Subj: Derby Time: 9:12 p.m.Futures Game: coolAll-Star Game: probably coolHome Run Derby: sapping my will to live
Yeah, about that.
I sent that just as Justin Morneau was wrapping up his turn in the first round, one that had seen very few memorable moments. In fact, the biggest cheer of the first hour or so of the Home Run Derby was for one of the kids shagging flies, who made a sweet running catch in right-center field. The pace was slow, with regular breaks for television, for awards ceremonies and other sponsored elements. With the humidity and the lack of action, it was something short of an electric evening.
Then Josh Hamilton stepped in, and on the first pitch he saw hit a bomb about halfway up the right-centerfield bleachers.
Jason Grey of ESPN turned to me and said, "This could get interesting."
A few minutes later, Hamilton reached the back of those same bleachers, a place few hitters ever get. Before my jaw resumed its upright and locked position, Hamilton hit a ball off of the bank advertisement that sits on the wall above the bleachers. He then hit one that came just short of the DiamondVision board at the right edge of the bleachers. In two minutes, Hamilton had hit three of the longest home runs I've ever seen in this park.
He was just getting started. Over the next 20 minutes, Hamilton hit a total of 28 home runs, including 13 in a row at one point. He hit a series of blasts into the upper deck, a few more scattered through the right-center bleachers, a pair of balls into the "black seats" in center field. Along the way he converted a crowd that had been fairly apathetic to that point -- largely ignoring Yankee broadcaster Michael Kay's repeated requests that they cheer one guy or another on -- into Josh Hamilton's 50,000 biggest fans. Chants of "Ham-il-ton" and "M-V-P" spread from the bleachers to the crowd, each bomb off of Hamilton's bat raising the volume a bit more. Hamilton batted for so long that he needed a water break, as did his personal pitcher, Clay Counsil, who might well end up in "Under the Knife" after throwing more than 50 pitches in his inning. Hamilton batted for so long that Milton Bradley toweled him off twice, getting more camera time than Erin Andrews. Hamilton batted for so long that he set the record for homers in a single round, shattering the previous mark, 24, set by Bobby Abreu in Detroit three years ago.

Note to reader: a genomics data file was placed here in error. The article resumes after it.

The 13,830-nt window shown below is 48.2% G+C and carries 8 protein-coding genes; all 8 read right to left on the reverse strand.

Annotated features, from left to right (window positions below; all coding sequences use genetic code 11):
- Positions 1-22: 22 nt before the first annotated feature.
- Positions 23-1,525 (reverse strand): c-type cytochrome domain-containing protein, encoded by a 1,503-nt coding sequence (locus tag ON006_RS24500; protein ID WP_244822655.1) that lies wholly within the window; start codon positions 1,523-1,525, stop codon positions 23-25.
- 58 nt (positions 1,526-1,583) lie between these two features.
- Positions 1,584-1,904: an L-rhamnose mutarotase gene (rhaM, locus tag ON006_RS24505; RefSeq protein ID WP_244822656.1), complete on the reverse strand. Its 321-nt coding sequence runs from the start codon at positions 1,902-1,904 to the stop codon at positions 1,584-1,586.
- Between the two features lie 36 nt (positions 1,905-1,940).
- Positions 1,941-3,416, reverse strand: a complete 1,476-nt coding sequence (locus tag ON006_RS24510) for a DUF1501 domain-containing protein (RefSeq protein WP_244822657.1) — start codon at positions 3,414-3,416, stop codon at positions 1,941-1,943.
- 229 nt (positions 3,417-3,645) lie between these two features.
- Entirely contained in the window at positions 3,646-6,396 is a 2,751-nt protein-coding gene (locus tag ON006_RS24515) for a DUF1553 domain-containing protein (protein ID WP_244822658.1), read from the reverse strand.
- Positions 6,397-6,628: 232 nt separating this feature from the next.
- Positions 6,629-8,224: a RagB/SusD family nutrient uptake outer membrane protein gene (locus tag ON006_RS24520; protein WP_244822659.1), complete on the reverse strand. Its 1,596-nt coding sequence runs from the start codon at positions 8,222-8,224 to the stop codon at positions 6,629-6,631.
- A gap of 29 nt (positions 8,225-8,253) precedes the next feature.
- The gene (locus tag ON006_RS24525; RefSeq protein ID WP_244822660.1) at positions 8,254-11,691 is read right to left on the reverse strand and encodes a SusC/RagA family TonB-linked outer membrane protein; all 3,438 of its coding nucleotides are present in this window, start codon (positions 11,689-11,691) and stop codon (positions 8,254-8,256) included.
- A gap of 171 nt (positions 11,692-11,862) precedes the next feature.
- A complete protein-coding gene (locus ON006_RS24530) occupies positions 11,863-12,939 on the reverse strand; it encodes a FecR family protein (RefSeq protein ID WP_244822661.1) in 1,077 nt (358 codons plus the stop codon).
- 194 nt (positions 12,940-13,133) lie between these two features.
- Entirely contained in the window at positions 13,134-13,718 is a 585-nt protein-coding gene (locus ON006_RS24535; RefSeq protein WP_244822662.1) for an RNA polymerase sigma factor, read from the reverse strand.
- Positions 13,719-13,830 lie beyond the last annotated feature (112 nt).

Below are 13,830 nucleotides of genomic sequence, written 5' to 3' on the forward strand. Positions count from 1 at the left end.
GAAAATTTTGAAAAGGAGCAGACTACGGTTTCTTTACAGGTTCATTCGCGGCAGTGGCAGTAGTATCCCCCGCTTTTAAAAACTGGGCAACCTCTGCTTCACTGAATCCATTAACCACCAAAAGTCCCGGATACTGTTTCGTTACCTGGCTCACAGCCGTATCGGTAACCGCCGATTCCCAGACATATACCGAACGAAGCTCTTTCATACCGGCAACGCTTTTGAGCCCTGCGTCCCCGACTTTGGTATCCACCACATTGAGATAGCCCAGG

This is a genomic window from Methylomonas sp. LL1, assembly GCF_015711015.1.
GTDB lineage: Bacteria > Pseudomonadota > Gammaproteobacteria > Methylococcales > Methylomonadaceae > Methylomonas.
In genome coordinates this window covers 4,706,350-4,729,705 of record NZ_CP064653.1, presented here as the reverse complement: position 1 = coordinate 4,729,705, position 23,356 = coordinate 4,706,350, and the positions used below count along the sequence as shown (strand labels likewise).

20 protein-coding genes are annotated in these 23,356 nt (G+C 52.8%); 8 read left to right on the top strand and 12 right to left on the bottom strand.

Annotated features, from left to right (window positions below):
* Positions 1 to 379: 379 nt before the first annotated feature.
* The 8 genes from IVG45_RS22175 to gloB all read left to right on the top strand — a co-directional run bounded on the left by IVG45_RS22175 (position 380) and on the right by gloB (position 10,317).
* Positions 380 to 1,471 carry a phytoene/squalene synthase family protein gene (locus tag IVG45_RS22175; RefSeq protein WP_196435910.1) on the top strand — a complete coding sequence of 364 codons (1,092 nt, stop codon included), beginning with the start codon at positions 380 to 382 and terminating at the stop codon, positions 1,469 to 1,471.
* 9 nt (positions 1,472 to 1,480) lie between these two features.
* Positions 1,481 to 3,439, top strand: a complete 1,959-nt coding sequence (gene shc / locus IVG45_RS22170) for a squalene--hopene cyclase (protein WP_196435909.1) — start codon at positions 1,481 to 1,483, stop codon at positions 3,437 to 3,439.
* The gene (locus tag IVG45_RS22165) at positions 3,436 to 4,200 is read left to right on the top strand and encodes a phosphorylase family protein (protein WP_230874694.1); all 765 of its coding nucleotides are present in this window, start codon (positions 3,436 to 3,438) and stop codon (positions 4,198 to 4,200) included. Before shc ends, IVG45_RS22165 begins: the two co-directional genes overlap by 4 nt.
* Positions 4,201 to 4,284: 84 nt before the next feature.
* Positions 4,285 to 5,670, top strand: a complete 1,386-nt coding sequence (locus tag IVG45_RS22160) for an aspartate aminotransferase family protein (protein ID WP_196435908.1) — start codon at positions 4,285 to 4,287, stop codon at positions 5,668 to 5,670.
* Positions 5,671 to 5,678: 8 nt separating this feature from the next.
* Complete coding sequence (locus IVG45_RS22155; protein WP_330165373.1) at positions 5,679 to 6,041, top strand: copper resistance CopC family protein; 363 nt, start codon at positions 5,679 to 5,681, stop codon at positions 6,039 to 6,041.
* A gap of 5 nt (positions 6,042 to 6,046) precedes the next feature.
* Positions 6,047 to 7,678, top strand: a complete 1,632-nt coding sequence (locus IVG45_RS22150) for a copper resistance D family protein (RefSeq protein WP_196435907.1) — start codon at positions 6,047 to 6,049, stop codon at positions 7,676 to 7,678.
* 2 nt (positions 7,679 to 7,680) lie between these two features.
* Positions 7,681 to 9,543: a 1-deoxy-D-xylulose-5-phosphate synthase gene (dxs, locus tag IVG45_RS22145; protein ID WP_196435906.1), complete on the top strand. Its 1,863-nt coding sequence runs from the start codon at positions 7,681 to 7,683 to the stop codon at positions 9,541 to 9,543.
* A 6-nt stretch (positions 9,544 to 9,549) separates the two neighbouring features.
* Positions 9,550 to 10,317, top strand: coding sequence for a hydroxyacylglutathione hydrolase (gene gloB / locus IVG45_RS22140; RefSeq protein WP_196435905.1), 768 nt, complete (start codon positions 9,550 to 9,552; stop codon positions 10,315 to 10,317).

Hamilton batted so long that he saved the Home Run Derby.
No one is going to remember that Josh Hamilton didn't win this event, or that Justin Morneau did. Hamilton hit a handful of homers in an abbreviated second round, then just three in the finals, losing to Morneau's five. After getting into rhythm during his streak, the way BP should work, he was pickier about pitches and stepping out a lot more in the finals, arguably trying a bit too hard. The crowd wanted no part of a Morneau victory, cheering him tepidly during his turn and during his acceptance speech.
It doesn't matter; the Home Run Derby has never been about who wins. It's about a player doing something people will remember, and it was Hamilton who did that on Monday night. The player whose story has been getting better by the day reached a peak as high as the arc on his homers, and in doing so he provided a signature moment to this week's twin celebration of the game's greatest players and its most hallowed venue.
The House That Ruth Built, 85 years old, goes out as The House That Hamilton Brought Down.